SPbPU's third nano-satellite went into space
On June 27, at 14:34:49 Moscow time, a Soyuz-2.1b rocket with a Fregat upper stage, a Meteor-M hydrometeorological spacecraft No. 2-3 and 42 Russian and foreign associated small satellites (cubsats) were launched from the Vostochny launch site. Among them is the third nano-satellite of the Space Pi educational project. Unlike the first two, the Polytech Universe-3 cubsat is equipped with an engine.
Ivan Bortnik, advisor to the Director General of the Foundation for Assistance to Small Innovative Enterprises in Science and Technology, commented:
Several years ago, Peter the Great St. Petersburg Polytechnic University and the Foundation came up with an initiative to involve Russian schoolchildren in science and technology. We decided to approach this task through the prism of Peter the Great, the more so because Polytechnic University is named after him. We all remember how Peter the Great started with a poteshnaya flotilla, which later produced outstanding engineers, admirals and designers. Following this principle, we decided to create a space flotilla with satellites for schoolchildren. Peter’s flotilla trained on a lake, while our satellites are 570 kilometers high and spread on an area of 500 million square kilometers. Of course, we have established good partnerships with Roskosmos — without this help, the launches would not have been possible.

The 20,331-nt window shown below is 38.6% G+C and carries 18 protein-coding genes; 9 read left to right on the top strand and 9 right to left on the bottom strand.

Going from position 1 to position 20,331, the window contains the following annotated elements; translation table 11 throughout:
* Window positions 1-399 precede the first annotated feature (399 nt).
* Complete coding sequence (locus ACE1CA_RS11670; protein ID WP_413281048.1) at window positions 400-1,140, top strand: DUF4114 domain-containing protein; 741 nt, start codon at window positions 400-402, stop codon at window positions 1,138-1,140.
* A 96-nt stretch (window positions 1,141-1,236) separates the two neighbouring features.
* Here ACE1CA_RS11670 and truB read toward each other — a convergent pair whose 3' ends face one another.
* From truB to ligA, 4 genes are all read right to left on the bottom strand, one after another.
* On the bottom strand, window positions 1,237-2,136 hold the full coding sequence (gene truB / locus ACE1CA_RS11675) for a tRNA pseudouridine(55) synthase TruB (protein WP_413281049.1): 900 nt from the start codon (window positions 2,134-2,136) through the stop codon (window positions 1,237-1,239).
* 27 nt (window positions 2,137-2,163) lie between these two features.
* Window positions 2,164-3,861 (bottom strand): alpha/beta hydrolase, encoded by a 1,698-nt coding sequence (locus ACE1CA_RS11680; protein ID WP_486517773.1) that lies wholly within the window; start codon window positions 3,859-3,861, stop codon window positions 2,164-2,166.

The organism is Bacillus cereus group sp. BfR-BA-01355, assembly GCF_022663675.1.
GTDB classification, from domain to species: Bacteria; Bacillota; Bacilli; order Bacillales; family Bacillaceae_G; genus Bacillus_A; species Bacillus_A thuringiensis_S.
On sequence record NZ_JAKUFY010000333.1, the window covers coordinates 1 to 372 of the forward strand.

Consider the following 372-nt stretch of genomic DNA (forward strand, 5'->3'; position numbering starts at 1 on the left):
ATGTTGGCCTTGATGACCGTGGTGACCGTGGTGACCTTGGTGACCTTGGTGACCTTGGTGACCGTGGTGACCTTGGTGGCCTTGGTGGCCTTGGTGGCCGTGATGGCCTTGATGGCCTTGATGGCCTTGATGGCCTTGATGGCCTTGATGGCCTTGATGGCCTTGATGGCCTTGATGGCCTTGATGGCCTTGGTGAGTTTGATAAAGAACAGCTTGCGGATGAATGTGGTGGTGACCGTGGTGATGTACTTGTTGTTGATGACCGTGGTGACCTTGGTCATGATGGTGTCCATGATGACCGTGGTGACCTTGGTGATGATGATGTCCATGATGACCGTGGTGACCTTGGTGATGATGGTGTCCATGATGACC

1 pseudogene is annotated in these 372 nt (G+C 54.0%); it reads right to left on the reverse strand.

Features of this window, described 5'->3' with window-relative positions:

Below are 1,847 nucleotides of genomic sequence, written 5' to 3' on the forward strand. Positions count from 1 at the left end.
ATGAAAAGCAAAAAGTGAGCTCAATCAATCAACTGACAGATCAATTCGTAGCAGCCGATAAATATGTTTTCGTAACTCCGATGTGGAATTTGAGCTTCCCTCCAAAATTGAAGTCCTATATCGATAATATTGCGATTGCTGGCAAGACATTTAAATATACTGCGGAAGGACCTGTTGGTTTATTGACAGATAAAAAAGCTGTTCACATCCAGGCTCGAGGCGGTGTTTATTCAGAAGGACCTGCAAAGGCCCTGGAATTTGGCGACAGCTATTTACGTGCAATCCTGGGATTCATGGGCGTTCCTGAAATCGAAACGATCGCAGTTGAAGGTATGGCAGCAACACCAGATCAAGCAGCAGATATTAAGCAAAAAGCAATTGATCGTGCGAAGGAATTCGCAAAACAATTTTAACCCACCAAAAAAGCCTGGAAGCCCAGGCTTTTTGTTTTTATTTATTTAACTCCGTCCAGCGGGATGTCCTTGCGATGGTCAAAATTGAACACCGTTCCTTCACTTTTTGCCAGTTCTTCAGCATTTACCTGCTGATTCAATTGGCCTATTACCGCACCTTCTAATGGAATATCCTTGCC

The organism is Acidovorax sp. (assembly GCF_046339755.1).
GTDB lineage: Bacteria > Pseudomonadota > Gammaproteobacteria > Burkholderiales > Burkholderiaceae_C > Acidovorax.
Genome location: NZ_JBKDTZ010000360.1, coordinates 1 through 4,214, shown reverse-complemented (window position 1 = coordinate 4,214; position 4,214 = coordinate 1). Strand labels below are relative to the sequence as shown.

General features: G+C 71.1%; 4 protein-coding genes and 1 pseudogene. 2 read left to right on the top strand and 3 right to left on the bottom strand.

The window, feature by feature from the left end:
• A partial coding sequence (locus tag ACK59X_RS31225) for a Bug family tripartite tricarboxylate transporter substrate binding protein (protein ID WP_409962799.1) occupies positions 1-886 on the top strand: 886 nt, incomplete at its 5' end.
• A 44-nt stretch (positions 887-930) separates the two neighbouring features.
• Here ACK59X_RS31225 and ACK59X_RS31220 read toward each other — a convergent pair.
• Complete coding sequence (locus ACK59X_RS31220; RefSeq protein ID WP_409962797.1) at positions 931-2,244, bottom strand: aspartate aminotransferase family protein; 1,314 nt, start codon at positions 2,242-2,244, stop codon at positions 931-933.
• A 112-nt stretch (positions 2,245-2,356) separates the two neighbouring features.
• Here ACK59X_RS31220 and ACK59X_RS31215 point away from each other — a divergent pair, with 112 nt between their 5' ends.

According to Ivan Bortnik, with each launch, the complexity of tasks performed by nano-satellites grows: now with their help we can set serious experiments, conduct research, for example, observe the Northern Sea Route. Thanks to St. Petersburg Polytechnic University, the new satellites get serious payloads, including automated identification of ships, which is extremely important under the conditions of import-independence. Also the cubesats are now equipped with color optical cameras, the only ones in the world that transmit images to the public absolutely free of charge, which certainly meets our main objective — to involve young people in science.
Photo: Roscosmos State Corporation